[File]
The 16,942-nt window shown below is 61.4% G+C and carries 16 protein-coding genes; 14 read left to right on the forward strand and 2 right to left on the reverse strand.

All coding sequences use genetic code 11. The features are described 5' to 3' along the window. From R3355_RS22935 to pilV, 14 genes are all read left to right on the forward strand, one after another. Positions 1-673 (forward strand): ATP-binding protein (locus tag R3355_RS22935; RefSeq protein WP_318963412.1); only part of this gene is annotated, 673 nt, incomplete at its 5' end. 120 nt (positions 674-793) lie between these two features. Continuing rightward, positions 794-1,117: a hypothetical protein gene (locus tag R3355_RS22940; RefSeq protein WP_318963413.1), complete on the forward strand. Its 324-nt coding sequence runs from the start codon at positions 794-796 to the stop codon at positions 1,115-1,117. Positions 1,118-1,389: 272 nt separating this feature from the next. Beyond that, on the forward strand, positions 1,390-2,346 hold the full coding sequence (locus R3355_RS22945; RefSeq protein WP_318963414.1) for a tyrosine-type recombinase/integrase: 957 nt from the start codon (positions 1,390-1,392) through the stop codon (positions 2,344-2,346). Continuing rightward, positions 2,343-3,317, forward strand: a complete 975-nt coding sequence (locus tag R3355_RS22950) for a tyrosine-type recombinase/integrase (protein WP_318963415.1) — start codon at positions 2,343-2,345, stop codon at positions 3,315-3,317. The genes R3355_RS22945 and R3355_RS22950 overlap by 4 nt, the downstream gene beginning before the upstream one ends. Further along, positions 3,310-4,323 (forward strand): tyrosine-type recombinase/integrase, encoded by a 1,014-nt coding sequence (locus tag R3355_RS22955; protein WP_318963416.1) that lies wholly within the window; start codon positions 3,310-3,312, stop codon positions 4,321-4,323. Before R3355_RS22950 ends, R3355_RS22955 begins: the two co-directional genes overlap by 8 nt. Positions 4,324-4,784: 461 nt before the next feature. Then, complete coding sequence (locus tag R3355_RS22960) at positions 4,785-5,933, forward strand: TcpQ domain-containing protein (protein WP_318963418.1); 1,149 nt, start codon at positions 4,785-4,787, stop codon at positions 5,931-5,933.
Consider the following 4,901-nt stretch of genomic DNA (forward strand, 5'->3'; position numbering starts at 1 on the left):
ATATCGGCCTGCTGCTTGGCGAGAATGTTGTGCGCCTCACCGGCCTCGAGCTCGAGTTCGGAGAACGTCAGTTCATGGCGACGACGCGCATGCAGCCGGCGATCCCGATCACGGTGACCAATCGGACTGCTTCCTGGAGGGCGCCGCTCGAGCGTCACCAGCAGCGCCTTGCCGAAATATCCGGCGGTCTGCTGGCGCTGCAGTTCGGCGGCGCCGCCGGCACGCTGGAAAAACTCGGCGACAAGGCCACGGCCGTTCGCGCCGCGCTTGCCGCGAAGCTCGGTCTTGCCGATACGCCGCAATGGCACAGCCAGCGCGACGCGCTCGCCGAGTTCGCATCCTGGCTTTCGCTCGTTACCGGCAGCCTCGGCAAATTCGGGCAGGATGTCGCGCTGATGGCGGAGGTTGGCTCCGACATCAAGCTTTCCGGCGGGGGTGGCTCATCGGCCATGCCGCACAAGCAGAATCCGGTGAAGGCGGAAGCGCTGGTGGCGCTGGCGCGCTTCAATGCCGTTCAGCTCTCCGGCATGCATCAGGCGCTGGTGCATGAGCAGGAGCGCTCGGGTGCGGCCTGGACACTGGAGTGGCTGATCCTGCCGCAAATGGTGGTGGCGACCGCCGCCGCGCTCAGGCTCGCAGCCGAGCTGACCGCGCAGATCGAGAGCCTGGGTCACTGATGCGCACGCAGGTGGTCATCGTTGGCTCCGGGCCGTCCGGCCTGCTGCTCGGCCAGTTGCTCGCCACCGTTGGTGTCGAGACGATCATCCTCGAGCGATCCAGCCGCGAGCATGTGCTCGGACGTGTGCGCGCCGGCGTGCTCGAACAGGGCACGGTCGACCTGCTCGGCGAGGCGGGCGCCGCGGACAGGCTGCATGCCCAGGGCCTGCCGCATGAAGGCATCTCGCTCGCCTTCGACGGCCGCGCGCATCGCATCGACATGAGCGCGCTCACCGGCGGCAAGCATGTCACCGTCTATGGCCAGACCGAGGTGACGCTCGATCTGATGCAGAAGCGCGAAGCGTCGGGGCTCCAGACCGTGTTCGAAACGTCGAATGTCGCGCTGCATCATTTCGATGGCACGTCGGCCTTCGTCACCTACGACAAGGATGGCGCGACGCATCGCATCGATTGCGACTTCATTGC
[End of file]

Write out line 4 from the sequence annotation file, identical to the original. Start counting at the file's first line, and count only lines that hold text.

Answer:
ATATCGGCCTGCTGCTTGGCGAGAATGTTGTGCGCCTCACCGGCCTCGAGCTCGAGTTCGGAGAACGTCAGTTCATGGCGACGACGCGCATGCAGCCGGCGATCCCGATCACGGTGACCAATCGGACTGCTTCCTGGAGGGCGCCGCTCGAGCGTCACCAGCAGCGCCTTGCCGAAATATCCGGCGGTCTGCTGGCGCTGCAGTTCGGCGGCGCCGCCGGCACGCTGGAAAAACTCGGCGACAAGGCCACGGCCGTTCGCGCCGCGCTTGCCGCGAAGCTCGGTCTTGCCGATACGCCGCAATGGCACAGCCAGCGCGACGCGCTCGCCGAGTTCGCATCCTGGCTTTCGCTCGTTACCGGCAGCCTCGGCAAATTCGGGCAGGATGTCGCGCTGATGGCGGAGGTTGGCTCCGACATCAAGCTTTCCGGCGGGGGTGGCTCATCGGCCATGCCGCACAAGCAGAATCCGGTGAAGGCGGAAGCGCTGGTGGCGCTGGCGCGCTTCAATGCCGTTCAGCTCTCCGGCATGCATCAGGCGCTGGTGCATGAGCAGGAGCGCTCGGGTGCGGCCTGGACACTGGAGTGGCTGATCCTGCCGCAAATGGTGGTGGCGACCGCCGCCGCGCTCAGGCTCGCAGCCGAGCTGACCGCGCAGATCGAGAGCCTGGGTCACTGATGCGCACGCAGGTGGTCATCGTTGGCTCCGGGCCGTCCGGCCTGCTGCTCGGCCAGTTGCTCGCCACCGTTGGTGTCGAGACGATCATCCTCGAGCGATCCAGCCGCGAGCATGTGCTCGGACGTGTGCGCGCCGGCGTGCTCGAACAGGGCACGGTCGACCTGCTCGGCGAGGCGGGCGCCGCGGACAGGCTGCATGCCCAGGGCCTGCCGCATGAAGGCATCTCGCTCGCCTTCGACGGCCGCGCGCATCGCATCGACATGAGCGCGCTCACCGGCGGCAAGCATGTCACCGTCTATGGCCAGACCGAGGTGACGCTCGATCTGATGCAGAAGCGCGAAGCGTCGGGGCTCCAGACCGTGTTCGAAACGTCGAATGTCGCGCTGCATCATTTCGATGGCACGTCGGCCTTCGTCACCTACGACAAGGATGGCGCGACGCATCGCATCGATTGCGACTTCATTGC